Men, you must now make that feared decision. Let’s look at a few examples and see what this new definition does:
a): A husband and wife celebrate the wife’s 40th birthday. They go out and enjoy a nice dinner. They then arrive back home and share a bottle of wine to celebrate her big day. There is some sensual talk and they express their love for each other. She then goes into the bedroom and comes out dressed in erotic lingerie, takes his hand and leads him back to the bedroom. She tells him to make love to her.
b): A woman asks her new boyfriend to meet her at a local restaurant/bar to enjoy some light fare and perhaps a drink. He calls to tell her he is running late from work and will be there in 45 minutes. The girlfriend notices a couple of female coworkers at the bar. She joins them for a few drinks while she waits. Finally her boyfriend arrives and tells him that instead of dining there they should order takeout and dine at her place a few blocks away. When they arrive at her apartment, she says dinner can wait. She brings him into the bedroom and pushes him down on the bed and asks if he would enjoy some oral satisfaction. He agrees.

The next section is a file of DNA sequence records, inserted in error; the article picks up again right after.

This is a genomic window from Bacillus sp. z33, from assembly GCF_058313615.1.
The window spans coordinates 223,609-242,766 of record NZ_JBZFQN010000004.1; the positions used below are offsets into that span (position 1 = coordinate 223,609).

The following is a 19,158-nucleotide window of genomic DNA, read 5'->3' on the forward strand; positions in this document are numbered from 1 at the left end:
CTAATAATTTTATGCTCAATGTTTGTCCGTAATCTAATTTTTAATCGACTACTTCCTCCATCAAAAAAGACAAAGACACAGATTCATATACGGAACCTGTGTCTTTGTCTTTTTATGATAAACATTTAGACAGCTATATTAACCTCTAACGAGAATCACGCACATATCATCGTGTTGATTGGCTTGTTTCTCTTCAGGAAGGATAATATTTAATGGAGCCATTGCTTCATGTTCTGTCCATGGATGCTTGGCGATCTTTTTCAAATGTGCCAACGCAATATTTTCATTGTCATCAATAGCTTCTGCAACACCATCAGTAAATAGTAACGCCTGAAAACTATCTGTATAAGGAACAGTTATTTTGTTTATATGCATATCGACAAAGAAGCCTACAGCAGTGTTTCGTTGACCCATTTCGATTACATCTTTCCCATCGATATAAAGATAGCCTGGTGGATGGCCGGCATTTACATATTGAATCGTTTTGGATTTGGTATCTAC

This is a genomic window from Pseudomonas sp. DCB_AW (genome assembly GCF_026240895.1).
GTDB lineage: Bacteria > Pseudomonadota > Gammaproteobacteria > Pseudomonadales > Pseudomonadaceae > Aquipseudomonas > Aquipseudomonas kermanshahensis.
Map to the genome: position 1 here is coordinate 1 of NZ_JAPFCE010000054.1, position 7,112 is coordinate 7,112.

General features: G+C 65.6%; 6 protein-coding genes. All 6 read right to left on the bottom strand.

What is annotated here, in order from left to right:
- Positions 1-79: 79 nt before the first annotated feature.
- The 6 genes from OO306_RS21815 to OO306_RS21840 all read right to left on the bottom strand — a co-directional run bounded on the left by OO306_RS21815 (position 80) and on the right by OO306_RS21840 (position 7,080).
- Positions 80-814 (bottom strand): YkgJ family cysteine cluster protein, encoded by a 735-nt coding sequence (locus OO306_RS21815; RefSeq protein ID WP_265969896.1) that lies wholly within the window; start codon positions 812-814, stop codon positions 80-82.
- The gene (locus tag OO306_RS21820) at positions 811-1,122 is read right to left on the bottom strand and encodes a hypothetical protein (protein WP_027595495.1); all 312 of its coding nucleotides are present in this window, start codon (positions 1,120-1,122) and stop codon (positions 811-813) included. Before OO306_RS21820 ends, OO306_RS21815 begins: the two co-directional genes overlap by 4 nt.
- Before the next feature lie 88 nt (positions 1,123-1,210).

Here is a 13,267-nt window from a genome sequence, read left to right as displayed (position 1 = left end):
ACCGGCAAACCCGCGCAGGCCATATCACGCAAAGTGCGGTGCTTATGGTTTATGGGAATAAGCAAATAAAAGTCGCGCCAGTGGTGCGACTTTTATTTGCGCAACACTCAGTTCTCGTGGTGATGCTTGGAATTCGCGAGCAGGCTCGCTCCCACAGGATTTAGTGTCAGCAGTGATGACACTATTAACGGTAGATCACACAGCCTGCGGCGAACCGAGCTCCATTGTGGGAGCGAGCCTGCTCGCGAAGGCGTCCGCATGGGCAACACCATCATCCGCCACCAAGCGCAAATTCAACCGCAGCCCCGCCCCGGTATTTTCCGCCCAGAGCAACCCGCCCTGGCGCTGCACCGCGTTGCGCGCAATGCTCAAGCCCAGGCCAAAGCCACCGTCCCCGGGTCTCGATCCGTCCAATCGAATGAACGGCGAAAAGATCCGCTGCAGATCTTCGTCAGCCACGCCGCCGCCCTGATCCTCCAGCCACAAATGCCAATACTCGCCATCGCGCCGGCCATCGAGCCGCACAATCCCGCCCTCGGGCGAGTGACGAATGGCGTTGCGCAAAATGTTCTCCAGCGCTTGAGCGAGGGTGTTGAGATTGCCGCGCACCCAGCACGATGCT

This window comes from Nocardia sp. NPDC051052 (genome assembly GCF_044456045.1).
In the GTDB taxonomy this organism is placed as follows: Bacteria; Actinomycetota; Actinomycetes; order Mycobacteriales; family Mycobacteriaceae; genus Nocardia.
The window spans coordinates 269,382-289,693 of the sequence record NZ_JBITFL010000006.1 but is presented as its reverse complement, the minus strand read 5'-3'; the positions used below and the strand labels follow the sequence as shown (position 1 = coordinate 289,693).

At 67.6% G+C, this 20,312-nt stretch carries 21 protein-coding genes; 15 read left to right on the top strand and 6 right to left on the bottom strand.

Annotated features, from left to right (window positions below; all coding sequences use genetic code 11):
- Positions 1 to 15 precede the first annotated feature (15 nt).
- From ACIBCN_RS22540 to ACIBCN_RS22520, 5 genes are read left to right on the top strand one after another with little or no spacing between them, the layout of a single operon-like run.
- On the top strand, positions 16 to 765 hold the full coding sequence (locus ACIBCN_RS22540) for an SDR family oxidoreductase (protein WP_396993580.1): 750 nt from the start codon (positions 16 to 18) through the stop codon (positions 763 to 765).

c): The same woman as example b) goes to a bar and meets her girlfriends after work for happy hour. She drinks the same amount as in example b). She seems fine when she leaves so her girlfriends say nothing when she says she is going to leave and drive home. She misses a stop sign and plows into a car going through the intersection, killing the passenger. Subsequently, the police discover she is slightly over the legal limit.
d): A husband and wife go out for New Year’s Eve. Every year they go to the same tavern and celebrate. They tell each other prior to the party that they will enjoy the first sex of the year together after dinner and drinks and midnight toast. After consuming several drinks each, they go back home via cab and start their initiation of the New Year. Both are inebriated, but neither is passed out or staggering.
e). A man and woman just finished celebrating their wedding reception. They have both had their fair share of drinks. They take the limo to the hotel and consummate the marriage.
OK. Let’s analyze some scenarios using the above examples:
a): If the husband decides to help his wife remember her 40th birthday with some passionate romance and sex, she can now lay claim to spending her 40th birthday being raped by her spouse.
b): Again, even though the girlfriend initiates the sex and is the aggressor, he will be raping her unless he pushes her off and says stop. At the moment of passion, he must now decide whether to probably lose his new girlfriend due to her being insulted and thinking he doesn’t like her, or whether to be a common rapist according to the new legal definition (and perhaps future state law) even if he wasn’t aware she drank before he arrived.